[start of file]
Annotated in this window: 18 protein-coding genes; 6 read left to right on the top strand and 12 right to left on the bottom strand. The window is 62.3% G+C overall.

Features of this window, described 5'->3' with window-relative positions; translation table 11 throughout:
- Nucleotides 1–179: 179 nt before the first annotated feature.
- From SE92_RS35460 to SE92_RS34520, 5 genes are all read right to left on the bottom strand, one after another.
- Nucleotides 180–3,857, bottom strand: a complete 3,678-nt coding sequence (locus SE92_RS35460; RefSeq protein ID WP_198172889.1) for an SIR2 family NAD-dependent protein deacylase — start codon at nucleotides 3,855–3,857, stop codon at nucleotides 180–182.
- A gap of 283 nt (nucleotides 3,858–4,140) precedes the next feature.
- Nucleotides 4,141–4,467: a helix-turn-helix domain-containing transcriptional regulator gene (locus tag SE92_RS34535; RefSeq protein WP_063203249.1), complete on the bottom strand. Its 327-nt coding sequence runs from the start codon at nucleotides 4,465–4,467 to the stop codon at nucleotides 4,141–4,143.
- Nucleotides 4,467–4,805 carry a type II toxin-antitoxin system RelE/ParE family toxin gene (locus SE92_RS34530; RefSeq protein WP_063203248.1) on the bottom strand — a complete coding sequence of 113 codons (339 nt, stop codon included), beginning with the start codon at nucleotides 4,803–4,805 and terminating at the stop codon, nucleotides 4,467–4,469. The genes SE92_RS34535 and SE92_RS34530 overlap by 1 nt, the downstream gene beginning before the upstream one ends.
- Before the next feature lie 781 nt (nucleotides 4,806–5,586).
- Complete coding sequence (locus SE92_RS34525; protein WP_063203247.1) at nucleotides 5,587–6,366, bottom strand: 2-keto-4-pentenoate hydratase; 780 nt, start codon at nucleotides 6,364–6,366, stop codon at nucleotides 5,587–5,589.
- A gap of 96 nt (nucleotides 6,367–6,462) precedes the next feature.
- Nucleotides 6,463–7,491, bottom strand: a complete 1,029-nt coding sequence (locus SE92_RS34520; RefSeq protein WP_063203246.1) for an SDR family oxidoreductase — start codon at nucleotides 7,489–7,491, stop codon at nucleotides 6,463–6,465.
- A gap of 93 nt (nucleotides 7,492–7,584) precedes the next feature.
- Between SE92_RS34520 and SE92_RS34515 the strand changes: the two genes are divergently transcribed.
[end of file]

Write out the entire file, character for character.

Annotated in this window: 18 protein-coding genes; 6 read left to right on the top strand and 12 right to left on the bottom strand. The window is 62.3% G+C overall.

Features of this window, described 5'->3' with window-relative positions; translation table 11 throughout:
- Nucleotides 1–179: 179 nt before the first annotated feature.
- From SE92_RS35460 to SE92_RS34520, 5 genes are all read right to left on the bottom strand, one after another.
- Nucleotides 180–3,857, bottom strand: a complete 3,678-nt coding sequence (locus SE92_RS35460; RefSeq protein ID WP_198172889.1) for an SIR2 family NAD-dependent protein deacylase — start codon at nucleotides 3,855–3,857, stop codon at nucleotides 180–182.
- A gap of 283 nt (nucleotides 3,858–4,140) precedes the next feature.
- Nucleotides 4,141–4,467: a helix-turn-helix domain-containing transcriptional regulator gene (locus tag SE92_RS34535; RefSeq protein WP_063203249.1), complete on the bottom strand. Its 327-nt coding sequence runs from the start codon at nucleotides 4,465–4,467 to the stop codon at nucleotides 4,141–4,143.
- Nucleotides 4,467–4,805 carry a type II toxin-antitoxin system RelE/ParE family toxin gene (locus SE92_RS34530; RefSeq protein WP_063203248.1) on the bottom strand — a complete coding sequence of 113 codons (339 nt, stop codon included), beginning with the start codon at nucleotides 4,803–4,805 and terminating at the stop codon, nucleotides 4,467–4,469. The genes SE92_RS34535 and SE92_RS34530 overlap by 1 nt, the downstream gene beginning before the upstream one ends.
- Before the next feature lie 781 nt (nucleotides 4,806–5,586).
- Complete coding sequence (locus SE92_RS34525; protein WP_063203247.1) at nucleotides 5,587–6,366, bottom strand: 2-keto-4-pentenoate hydratase; 780 nt, start codon at nucleotides 6,364–6,366, stop codon at nucleotides 5,587–5,589.
- A gap of 96 nt (nucleotides 6,367–6,462) precedes the next feature.
- Nucleotides 6,463–7,491, bottom strand: a complete 1,029-nt coding sequence (locus SE92_RS34520; RefSeq protein WP_063203246.1) for an SDR family oxidoreductase — start codon at nucleotides 7,489–7,491, stop codon at nucleotides 6,463–6,465.
- A gap of 93 nt (nucleotides 7,492–7,584) precedes the next feature.
- Between SE92_RS34520 and SE92_RS34515 the strand changes: the two genes are divergently transcribed.